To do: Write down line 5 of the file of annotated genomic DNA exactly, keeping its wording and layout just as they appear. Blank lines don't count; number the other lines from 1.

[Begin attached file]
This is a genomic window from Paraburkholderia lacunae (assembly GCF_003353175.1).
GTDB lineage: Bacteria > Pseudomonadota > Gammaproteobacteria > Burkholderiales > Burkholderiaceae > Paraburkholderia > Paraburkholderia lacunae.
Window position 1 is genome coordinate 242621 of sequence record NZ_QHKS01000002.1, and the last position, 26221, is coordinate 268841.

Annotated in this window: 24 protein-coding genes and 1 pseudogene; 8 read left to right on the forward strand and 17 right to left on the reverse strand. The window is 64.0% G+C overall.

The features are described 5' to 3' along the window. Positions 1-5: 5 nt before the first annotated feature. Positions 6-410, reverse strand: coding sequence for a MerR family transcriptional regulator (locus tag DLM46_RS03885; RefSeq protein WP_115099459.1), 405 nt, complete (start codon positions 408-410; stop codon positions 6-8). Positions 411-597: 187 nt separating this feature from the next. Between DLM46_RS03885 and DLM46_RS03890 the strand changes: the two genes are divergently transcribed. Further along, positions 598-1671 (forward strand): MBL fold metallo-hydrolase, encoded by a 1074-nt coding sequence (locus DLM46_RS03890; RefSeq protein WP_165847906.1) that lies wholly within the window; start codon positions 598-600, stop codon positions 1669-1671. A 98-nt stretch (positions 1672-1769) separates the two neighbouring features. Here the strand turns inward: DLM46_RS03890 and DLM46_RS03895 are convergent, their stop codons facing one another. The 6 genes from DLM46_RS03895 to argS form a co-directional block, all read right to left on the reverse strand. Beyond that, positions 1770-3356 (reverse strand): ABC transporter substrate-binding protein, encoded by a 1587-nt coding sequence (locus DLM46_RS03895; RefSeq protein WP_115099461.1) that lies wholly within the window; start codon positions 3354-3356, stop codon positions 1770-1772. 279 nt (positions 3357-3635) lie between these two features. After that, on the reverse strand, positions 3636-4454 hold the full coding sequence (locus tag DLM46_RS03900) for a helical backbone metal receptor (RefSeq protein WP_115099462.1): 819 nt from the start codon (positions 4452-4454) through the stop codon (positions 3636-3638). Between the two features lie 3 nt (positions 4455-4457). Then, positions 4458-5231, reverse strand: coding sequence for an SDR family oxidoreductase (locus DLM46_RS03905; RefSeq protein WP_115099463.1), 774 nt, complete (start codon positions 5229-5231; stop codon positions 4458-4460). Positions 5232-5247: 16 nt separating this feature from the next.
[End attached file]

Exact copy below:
The features are described 5' to 3' along the window. Positions 1-5: 5 nt before the first annotated feature. Positions 6-410, reverse strand: coding sequence for a MerR family transcriptional regulator (locus tag DLM46_RS03885; RefSeq protein WP_115099459.1), 405 nt, complete (start codon positions 408-410; stop codon positions 6-8). Positions 411-597: 187 nt separating this feature from the next. Between DLM46_RS03885 and DLM46_RS03890 the strand changes: the two genes are divergently transcribed. Further along, positions 598-1671 (forward strand): MBL fold metallo-hydrolase, encoded by a 1074-nt coding sequence (locus DLM46_RS03890; RefSeq protein WP_165847906.1) that lies wholly within the window; start codon positions 598-600, stop codon positions 1669-1671. A 98-nt stretch (positions 1672-1769) separates the two neighbouring features. Here the strand turns inward: DLM46_RS03890 and DLM46_RS03895 are convergent, their stop codons facing one another. The 6 genes from DLM46_RS03895 to argS form a co-directional block, all read right to left on the reverse strand. Beyond that, positions 1770-3356 (reverse strand): ABC transporter substrate-binding protein, encoded by a 1587-nt coding sequence (locus DLM46_RS03895; RefSeq protein WP_115099461.1) that lies wholly within the window; start codon positions 3354-3356, stop codon positions 1770-1772. 279 nt (positions 3357-3635) lie between these two features. After that, on the reverse strand, positions 3636-4454 hold the full coding sequence (locus tag DLM46_RS03900) for a helical backbone metal receptor (RefSeq protein WP_115099462.1): 819 nt from the start codon (positions 4452-4454) through the stop codon (positions 3636-3638). Between the two features lie 3 nt (positions 4455-4457). Then, positions 4458-5231, reverse strand: coding sequence for an SDR family oxidoreductase (locus DLM46_RS03905; RefSeq protein WP_115099463.1), 774 nt, complete (start codon positions 5229-5231; stop codon positions 4458-4460). Positions 5232-5247: 16 nt separating this feature from the next.